Difference between revisions of "Marcion"

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'''Marcion of Sinope''' (ca. 110-160), was an early teacher whose teachings, known as [[Marcionism]], were condemned by the Church as [[heresy]].
== History ==
Marcion was a native of Sinope (modern Sinop, Turkey), in Pontus, Asia Minor.  He was a wealthy shipowner.  According to St. [[Hippolytus of Rome]], he was the son of a [[bishop]] who [[excommunication|excommunicated]] him on grounds of immorality.  He eventually found his way to Rome (ca. 140) and became a major financial supporter of the Church there. 
In the next few years after his arrival in Rome, he worked out his theological system and began to organize his followers into a separate community.  He was excommunicated by the [[Church of Rome|Church at Rome]] in 144.  From then on, he apparently used Rome as a base of operations, devoting his gift for organization and considerable wealth to the propagation of his teachings and the establishment of compact communities throughout the [[Roman Empire]], making converts of every age, rank and background.
A story told by [[Tertullian]] and St. [[Irenaeus of Lyons]] says that Marcion attempted to use his money to influence the Church to endorse his teaching, but was refused.  His numerous critics throughout the Church include the aforementioned, along with St. [[Justin Martyr]], St. [[Ephraim of Syria]], [[Dionysius of Corinth]], [[Theophilus of Antioch]], [[Philip of Gortyna]], St. [[Hippolytus of Rome|Hippolytus]] and [[Rhodo]] in Rome, [[Bardesanes]] at Edessa, [[Clement of Alexandria]], and [[Origen]].
== Teachings ==
Marcion's teaching, known as [[Marcionism]], was that [[Jesus Christ|Jesus]] revealed to the world a hitherto unknown god, who was different from the god of the [[Old Testament|Hebrew Bible]].  According to Marcion, the god of the Hebrew Bible was jealous, wrathful, and legalistic.  The material world he created was defective, a place of suffering; the god who made such a world was the bungling or malicious [[demiurge]]. Jesus was not the [[Messiah]] promised by [[Judaism]]; that Messiah was to be a conqueror and a political leader. Rather, Jesus was sent by a god greater than the Creator.  His role was to reveal the transcendent god of light and pure mind, different in character from the creator god of the Hebrew Bible.  Jesus's god was free from passion and wrath, wholly benevolent; and Jesus was sent to lead believers out of subjection to the limited, wrathful creator god of the [[Old Testament]].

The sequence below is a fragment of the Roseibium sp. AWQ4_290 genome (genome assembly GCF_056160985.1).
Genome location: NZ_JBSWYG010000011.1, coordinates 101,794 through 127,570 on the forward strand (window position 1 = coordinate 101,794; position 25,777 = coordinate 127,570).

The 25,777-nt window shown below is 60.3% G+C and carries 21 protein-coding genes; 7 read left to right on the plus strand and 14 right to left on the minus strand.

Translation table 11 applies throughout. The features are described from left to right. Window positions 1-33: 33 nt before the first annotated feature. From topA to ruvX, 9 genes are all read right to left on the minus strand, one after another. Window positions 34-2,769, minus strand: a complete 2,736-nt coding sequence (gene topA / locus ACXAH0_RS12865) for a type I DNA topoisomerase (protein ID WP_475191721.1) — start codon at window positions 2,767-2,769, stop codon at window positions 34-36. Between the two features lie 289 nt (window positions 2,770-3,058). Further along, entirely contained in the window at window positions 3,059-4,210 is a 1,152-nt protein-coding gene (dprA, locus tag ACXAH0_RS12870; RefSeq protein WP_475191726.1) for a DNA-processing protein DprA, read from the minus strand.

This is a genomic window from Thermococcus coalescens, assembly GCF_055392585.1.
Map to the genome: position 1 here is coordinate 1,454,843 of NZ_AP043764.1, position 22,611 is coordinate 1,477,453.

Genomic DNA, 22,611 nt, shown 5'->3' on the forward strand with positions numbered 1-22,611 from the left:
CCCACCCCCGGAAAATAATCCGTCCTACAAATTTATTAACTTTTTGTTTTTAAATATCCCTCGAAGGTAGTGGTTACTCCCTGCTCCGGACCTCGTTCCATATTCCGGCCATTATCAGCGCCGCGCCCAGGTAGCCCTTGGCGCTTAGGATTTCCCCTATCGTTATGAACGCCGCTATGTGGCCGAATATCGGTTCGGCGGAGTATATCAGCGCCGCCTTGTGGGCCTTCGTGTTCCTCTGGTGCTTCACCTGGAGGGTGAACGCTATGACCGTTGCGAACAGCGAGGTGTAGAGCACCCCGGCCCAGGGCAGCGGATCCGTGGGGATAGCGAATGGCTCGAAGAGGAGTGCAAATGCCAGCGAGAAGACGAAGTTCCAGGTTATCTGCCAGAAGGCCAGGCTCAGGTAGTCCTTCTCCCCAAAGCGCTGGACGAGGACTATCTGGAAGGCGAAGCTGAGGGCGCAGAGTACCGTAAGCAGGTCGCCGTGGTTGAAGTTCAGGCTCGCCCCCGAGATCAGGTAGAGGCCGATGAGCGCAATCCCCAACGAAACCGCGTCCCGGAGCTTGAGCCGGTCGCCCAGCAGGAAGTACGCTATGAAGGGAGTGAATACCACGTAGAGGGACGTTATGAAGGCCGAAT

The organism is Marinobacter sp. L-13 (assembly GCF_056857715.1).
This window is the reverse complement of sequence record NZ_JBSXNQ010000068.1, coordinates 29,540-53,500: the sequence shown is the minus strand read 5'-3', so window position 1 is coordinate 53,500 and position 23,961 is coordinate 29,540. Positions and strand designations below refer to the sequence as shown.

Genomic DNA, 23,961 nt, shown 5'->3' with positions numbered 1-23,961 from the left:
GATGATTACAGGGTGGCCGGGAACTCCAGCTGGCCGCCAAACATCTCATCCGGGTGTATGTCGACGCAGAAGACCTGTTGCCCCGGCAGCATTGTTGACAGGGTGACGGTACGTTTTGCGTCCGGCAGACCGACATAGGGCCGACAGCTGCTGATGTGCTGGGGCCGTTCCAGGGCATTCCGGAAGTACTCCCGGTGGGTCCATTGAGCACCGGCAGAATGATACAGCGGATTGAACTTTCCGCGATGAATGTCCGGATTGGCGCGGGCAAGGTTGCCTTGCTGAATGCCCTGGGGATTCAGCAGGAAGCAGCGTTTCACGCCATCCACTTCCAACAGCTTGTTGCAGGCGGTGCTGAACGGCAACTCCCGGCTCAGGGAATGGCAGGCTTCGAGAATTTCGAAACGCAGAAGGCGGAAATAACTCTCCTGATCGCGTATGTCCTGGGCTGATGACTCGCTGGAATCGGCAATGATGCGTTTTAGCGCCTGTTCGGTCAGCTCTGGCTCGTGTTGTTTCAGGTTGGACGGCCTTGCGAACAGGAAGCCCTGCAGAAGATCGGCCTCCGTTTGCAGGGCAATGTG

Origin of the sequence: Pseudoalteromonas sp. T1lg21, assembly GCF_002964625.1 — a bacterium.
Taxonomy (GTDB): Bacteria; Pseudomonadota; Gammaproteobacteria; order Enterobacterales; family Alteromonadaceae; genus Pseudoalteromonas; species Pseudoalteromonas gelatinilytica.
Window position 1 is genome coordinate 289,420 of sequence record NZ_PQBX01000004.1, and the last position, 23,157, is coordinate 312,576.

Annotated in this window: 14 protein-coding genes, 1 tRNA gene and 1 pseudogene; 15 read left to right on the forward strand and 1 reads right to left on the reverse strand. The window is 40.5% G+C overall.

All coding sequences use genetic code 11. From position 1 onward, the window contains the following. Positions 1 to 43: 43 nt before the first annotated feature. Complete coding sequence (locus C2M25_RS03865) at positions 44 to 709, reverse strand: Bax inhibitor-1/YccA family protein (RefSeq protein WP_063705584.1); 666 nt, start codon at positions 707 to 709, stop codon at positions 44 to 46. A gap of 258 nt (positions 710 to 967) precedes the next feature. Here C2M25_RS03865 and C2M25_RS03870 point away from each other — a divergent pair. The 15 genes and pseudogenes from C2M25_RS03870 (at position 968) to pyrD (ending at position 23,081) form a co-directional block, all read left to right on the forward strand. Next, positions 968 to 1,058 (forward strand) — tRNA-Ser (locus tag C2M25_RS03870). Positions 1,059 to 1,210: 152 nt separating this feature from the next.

Marcion produced the first Christian [[canon]], or list of the books of the [[Bible]] that he considered authoritative.  His list, however, was much smaller than that currently recognised as valid by most Christians:  he included only the [[Gospel of Luke]], the [[Acts of the Apostles]], and ten of the [[epistle]]s attributed to the [[Apostle Paul]]. (He omitted Paul's pastoral epistles, addressed to Timothy and Titus.) These books, according to Marcion, were the ones that contained the true teachings of St. Paul.  He completely rejected the [[Old Testament]], believing and teaching that it should not be part of the Christian Bible and was of no value to Christians.
[[Marcionism|Marcion's position]] is not identical to, but is closely related to, the various belief sets together called [[Gnosticism]].  In some sources, he is often reckoned among the Gnostics, but as the ''Oxford Dictionary of the Christian Church (3rd ed.)'' puts it, "it is clear that he would have had little sympathy with their mythological speculations" (p. 1034).  Like the Gnostics, his [[Christology]] was [[Docetism|Docetic]].
His thinking, untenable to most Christians throughout history, shows the potential influence of Hellenistic philosophy on Christianity, and the moral critique of the Hebrew Bible from the [[ethics]] of [[Platonism]].  Marcion's proposed canon was a factor that led the orthodox Christian movement to formulate a canon of authoritative [[Scripture]] of its own, and which led to the current canon of the [[New Testament]].
His writings have all been lost, but it is possible to reconstruct and deduce a large part of what he taught based on what other writers said concerning him, especially [[Tertullian]].  He was also known to have imposed a severe morality on his followers, some of whom suffered in the general persecutions of Christians.
==External links==
* [http://www.newadvent.org/cathen/09645c.htm Catholic Encyclopedia entry]
* [http://www.geocities.com/Athens/Ithaca/3827/ Center for Marcionite Research]
''The Oxford Dictionary of the Christian Church (3rd ed.)'', pp. 1033-34

Revision as of 11:34, June 10, 2008